Children’s Theatre expert and teacher Robert Dil writes about the joy of seeing your favourite book on stage, the history of the connection from page to stage, and how theatre can be used to benefit literacy learning.
The best stories ignite our imaginations and allow us to see the world through different eyes. This happens through quality children’s literature and theatre, and should happen for both the young and young at heart. C.S Lewis said, ‘A children’s story that can only be enjoyed by children is not a good children’s story in the slightest.’
Theatre has the power to inspire the imagination, much like reading a book, but there is additional magic at play in live performance. Books are the ancient art of storytelling captured on the page to be read aloud and theatre is storytelling brought to three-dimensional life – there for a moment and then a glimmer in the memory. It is like stepping into the world of the book itself. There is nothing like live theatre: the immediacy of the actors interacting and connecting with the audience, the visual aesthetic of seeing favourite characters on the stage, the energy you feel upon entering the theatre or performance space itself, and the addition of sound, sets and lighting, to enhance the storytelling experience.
… Theatre is storytelling brought to three-dimensional life … It is like stepping into the world of the book itself.
US playwright Lauren Gunderson agrees – in a 2012 Huffington Post article, she declared that theatre for young people could save the world. She asserts ‘If you take a child to the theater, not only will they practice empathy, they might also laugh uproariously, or come home singing about science, or want to know more about history, or tell you what happened at school today, or spend all dinner discussing music, or learn how to handle conflict, or start becoming future patrons of the arts.’
Children’s theatre has a long history of taking the best of children’s literature and adapting it for the stage. The UK is the motherland of western children’s literature brought to the stage. At the time of writing, in the realm of mainstream musical theatre alone, London hosts the Queen’s bounty with children’s novels and picture books including Kenneth Grahame’s The Wind and the Willows; Roald Dahl’s Matilda; and Julia Donaldson’s What the Ladybird Heard, all showing in London’s West End. Roald Dahl’s Charlie and the Chocolate Factory is also making a splash on Broadway in New York. Children’s books are clearly regarded as a valuable source of musical inspiration internationally: and here in New Zealand our theatre creators see them the same way.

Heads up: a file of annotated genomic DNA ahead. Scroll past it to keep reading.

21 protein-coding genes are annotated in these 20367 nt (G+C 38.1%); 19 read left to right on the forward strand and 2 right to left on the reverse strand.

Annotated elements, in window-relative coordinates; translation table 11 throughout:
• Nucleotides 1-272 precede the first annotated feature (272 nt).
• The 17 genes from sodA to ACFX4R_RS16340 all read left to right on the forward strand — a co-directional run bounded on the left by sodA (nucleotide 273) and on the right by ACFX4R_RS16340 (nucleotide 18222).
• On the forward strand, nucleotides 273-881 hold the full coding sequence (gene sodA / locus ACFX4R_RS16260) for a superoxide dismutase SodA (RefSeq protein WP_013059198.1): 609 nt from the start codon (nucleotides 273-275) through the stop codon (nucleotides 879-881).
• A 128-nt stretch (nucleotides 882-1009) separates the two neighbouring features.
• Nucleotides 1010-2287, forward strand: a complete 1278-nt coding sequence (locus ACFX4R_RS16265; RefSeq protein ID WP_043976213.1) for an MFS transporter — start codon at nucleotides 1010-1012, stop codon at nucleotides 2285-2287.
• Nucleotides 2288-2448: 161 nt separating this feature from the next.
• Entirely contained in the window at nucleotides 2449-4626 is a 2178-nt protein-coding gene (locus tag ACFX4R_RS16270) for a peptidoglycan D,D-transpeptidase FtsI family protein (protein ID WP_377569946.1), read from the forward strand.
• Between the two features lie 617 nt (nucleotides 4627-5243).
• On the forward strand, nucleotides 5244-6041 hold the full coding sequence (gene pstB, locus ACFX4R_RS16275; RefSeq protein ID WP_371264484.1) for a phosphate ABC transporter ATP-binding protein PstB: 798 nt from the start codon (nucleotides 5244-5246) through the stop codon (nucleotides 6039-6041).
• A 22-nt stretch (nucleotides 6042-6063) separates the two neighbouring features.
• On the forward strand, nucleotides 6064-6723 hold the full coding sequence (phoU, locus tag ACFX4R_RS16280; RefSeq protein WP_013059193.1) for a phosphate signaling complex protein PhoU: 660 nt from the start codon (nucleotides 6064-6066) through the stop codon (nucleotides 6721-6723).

The Kiwi Scene
Here in New Zealand, much of our theatre for young people is created in our community and regional professional theatres. There are boutique-style touring groups like Little Dog Barking, based in Wellington, who present picture adaptations among their repertoire such as their award-winning Duck, Death and the Tulip (based on the book by Wolf Erlbruch) and their current production, which is based on Mem Fox’s Wilfred Gordon McDonald Partridge.
And Auckland’s Tim Bray Productions celebrated 25 years of quality children’s theatre in 2016. Bray, who was recently awarded a QSM for his services to children’s theatre, adapts many New Zealand children’s books for the stage. These have included Lynley Dodd’s Hairy Maclary From Donaldson’s Dairy; Joy Cowley’s Mrs Wishy-Washy and Witi Ihimaera’s The Whale Rider.
He says, ‘It’s great to be able to bring our own stories to life and honour our local authors who are internationally renowned. These stories are so loved by our audiences and they love seeing them live on stage. We do present overseas authors such as Roald Dahl, Astrid Lindgren and Beatrix Potter but our focus has always been on New Zealand stories.’